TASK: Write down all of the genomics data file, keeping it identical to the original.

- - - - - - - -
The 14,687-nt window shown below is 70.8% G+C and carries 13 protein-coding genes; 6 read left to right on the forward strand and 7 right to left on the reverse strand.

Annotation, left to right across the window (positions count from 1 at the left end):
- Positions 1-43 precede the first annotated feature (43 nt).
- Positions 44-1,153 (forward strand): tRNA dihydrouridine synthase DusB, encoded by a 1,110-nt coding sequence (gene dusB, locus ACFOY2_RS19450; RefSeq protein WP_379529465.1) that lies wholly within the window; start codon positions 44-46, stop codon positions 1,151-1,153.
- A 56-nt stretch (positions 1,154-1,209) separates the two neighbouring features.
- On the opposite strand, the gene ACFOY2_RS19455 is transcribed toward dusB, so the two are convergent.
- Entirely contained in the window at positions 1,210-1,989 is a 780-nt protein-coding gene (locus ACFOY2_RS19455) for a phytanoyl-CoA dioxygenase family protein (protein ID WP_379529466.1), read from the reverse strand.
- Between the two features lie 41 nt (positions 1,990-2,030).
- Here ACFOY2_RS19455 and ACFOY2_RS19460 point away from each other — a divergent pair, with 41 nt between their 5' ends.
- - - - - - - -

The 14,687-nt window shown below is 70.8% G+C and carries 13 protein-coding genes; 6 read left to right on the forward strand and 7 right to left on the reverse strand.

Annotation, left to right across the window (positions count from 1 at the left end):
- Positions 1-43 precede the first annotated feature (43 nt).
- Positions 44-1,153 (forward strand): tRNA dihydrouridine synthase DusB, encoded by a 1,110-nt coding sequence (gene dusB, locus ACFOY2_RS19450; RefSeq protein WP_379529465.1) that lies wholly within the window; start codon positions 44-46, stop codon positions 1,151-1,153.
- A 56-nt stretch (positions 1,154-1,209) separates the two neighbouring features.
- On the opposite strand, the gene ACFOY2_RS19455 is transcribed toward dusB, so the two are convergent.
- Entirely contained in the window at positions 1,210-1,989 is a 780-nt protein-coding gene (locus ACFOY2_RS19455) for a phytanoyl-CoA dioxygenase family protein (protein ID WP_379529466.1), read from the reverse strand.
- Between the two features lie 41 nt (positions 1,990-2,030).
- Here ACFOY2_RS19455 and ACFOY2_RS19460 point away from each other — a divergent pair, with 41 nt between their 5' ends.